The International Monetary Fund’s major downward revision to its 2022 World Economic Outlook, just a quarter into the calendar year, has generated headlines and concerns around the world. But no less important is the grim forecast for 2023, which implies a broader crisis of the prevailing growth models.

CAMBRIDGE – The International Monetary Fund’s revised version of the World Economic Outlook (WEO) is sobering. It’s rare for the organization to drastically revise down its economic growth projections for just a quarter of a calendar year. However, in this case, it has done so for 86% of its 190 member countries, resulting in a nearly one percentage point decline in global growth by 2022, from 4.4% to 3.6%. In addition, this forecast is accompanied by a significant increase in projected inflation, and all this bad news is wrapped in a package of greater uncertainty. There is a downward bias in the balance of risks, and inequality is expected to worsen both within and between countries.

The revision of the document published by the IMF has generated a lot of attraction among the media. The focus, understandably, is on the relatively large size of the revisions for the current year, most of which are associated with the detrimental economic effects of the Russian invasion of Ukraine. The war has destabilized or disrupted supplies of corn, gas, metals, oil, and wheat, as well as driving up the price of critical inputs like fertilizer (which is made from natural gas).

These developments have prompted warnings of a looming global food crisis and a severe increase in world hunger. Given the scale of the disruptions, I would not be surprised if the IMF were to issue a further downward revision to its growth projections, particularly for Europe, later this year.

But as important as these effects are for 2022, especially when it comes to the impact on vulnerable segments of the population and fragile countries, we should also pay attention to the IMF’s 2023 outlook. The projection for next year points to a no less important medium-term problem: the loss of power of growth models worldwide.

The IMF does not expect its significant downward revision to global economic growth for 2022 to be offset in 2023. Instead, it has lowered its forecast for next year from 3.8% to 3.6%, and those revisions apply to both economies advanced as well as developing.

The implication is that the world’s economic engines are sputtering. This issue is especially concerning in such a fluid operating environment, because it means that prevailing growth models are not up to the task of propelling economies through unforeseen negative shocks. To make matters worse, the same models have also failed to maintain a decent level of inclusive growth during periods of lower stress.

Three major secular developments are to blame for the lukewarm outlook: the changing nature of globalization; prolonged dependence on artificial growth drivers; and the long-term failure to invest in the sources of sustained growth.

Economic and financial globalization has been evolving in such a way that it is more difficult for national economies to take advantage of international trade and foreign direct investment for domestic growth. While the pandemic has raised questions about the proliferation and potential vulnerabilities of “just-in-time” cross-border supply chains, it is worth remembering that trade and investment restrictions were increasing long before Covid-19 emerged. The trade war between the United States and China was marked by the return of high tariffs and other protectionist measures that have generated far-reaching repercussions throughout the world economy.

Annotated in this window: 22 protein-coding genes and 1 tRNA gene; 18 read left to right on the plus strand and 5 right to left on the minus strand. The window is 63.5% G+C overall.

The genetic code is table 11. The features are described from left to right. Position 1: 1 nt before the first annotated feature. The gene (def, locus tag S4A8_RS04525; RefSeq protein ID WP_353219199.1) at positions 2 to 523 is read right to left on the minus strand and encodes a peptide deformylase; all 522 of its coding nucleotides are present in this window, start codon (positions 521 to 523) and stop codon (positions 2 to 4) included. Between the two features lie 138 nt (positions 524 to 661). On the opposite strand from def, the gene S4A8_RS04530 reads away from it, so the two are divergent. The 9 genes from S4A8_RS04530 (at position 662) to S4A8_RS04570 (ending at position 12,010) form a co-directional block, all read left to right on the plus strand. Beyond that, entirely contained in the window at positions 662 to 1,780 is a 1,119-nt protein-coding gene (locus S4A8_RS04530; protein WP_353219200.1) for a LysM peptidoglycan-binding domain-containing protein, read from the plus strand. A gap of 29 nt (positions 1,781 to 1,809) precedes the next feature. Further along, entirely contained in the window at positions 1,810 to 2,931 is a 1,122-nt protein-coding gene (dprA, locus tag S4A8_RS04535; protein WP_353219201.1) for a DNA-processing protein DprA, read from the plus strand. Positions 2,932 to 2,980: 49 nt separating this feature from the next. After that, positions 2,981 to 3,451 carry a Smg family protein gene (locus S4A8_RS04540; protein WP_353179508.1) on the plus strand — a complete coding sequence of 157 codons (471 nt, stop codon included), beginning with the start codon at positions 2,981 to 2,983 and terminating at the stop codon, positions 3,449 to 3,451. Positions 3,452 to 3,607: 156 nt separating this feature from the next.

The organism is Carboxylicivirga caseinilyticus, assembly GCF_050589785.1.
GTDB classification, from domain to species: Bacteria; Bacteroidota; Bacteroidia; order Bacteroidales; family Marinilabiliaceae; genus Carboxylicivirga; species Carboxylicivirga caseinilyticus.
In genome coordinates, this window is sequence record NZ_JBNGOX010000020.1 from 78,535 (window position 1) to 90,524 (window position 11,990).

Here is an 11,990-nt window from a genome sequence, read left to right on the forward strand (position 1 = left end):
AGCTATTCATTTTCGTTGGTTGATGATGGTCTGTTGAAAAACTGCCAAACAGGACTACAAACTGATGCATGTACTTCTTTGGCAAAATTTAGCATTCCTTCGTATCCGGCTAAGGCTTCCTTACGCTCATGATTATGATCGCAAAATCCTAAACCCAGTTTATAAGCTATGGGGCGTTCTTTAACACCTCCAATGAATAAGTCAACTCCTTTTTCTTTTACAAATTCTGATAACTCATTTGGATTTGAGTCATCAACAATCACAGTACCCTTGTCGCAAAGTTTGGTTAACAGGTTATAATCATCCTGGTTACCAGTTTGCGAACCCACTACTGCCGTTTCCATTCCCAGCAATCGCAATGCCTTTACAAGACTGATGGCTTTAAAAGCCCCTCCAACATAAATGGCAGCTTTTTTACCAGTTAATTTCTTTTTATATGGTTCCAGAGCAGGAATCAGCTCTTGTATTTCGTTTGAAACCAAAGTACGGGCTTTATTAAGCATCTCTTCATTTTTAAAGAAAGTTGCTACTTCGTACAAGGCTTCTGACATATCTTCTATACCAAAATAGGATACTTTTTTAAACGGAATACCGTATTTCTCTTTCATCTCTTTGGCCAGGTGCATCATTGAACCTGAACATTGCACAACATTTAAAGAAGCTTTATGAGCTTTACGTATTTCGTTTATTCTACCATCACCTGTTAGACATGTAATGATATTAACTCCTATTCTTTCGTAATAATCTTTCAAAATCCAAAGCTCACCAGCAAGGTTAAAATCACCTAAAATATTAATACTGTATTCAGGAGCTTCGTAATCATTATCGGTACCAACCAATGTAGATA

Furthermore, these developments have come at a time when many countries are facing tighter political restrictions. A return to conventional and unconventional monetary policy stimulus is now impeded by persistently high inflation.

As the IMF points out, this new environment confronts central banks with highly sensitive and problematic political trade-offs, and exposes the real economy to the possible vagaries of financial market volatility.

Although the scope of fiscal action is less limited than that of monetary measures, it is not well distributed across countries. While governments should use whatever firepower they have to protect the most vulnerable segments of their populations, some already face worrying levels of debt.

These developments coincide with a period of low productivity growth in many countries, which is a function of past and persistent failures to invest in the drivers of genuine growth, including physical infrastructure and human capital.

The IMF report offers an important reminder to policymakers that they need to pay much more attention to generating innovation, improving productivity, and strengthening the other engines of robust and inclusive economic growth. Otherwise, the risk of stagnant growth in the medium term will be uncomfortably high. In a world that is already subject to considerable climatic, economic, financial, institutional, political and social challenges, that is not a scenario that we can afford.

The author

president of Queens’ College, University of Cambridge, is a professor at the Wharton School of the University of Pennsylvania, and the author of The Only Game in Town: Central Banks, Instability, and Avoiding the Next Collapse.

Copyright: Project Syndicate 1995 – 2022

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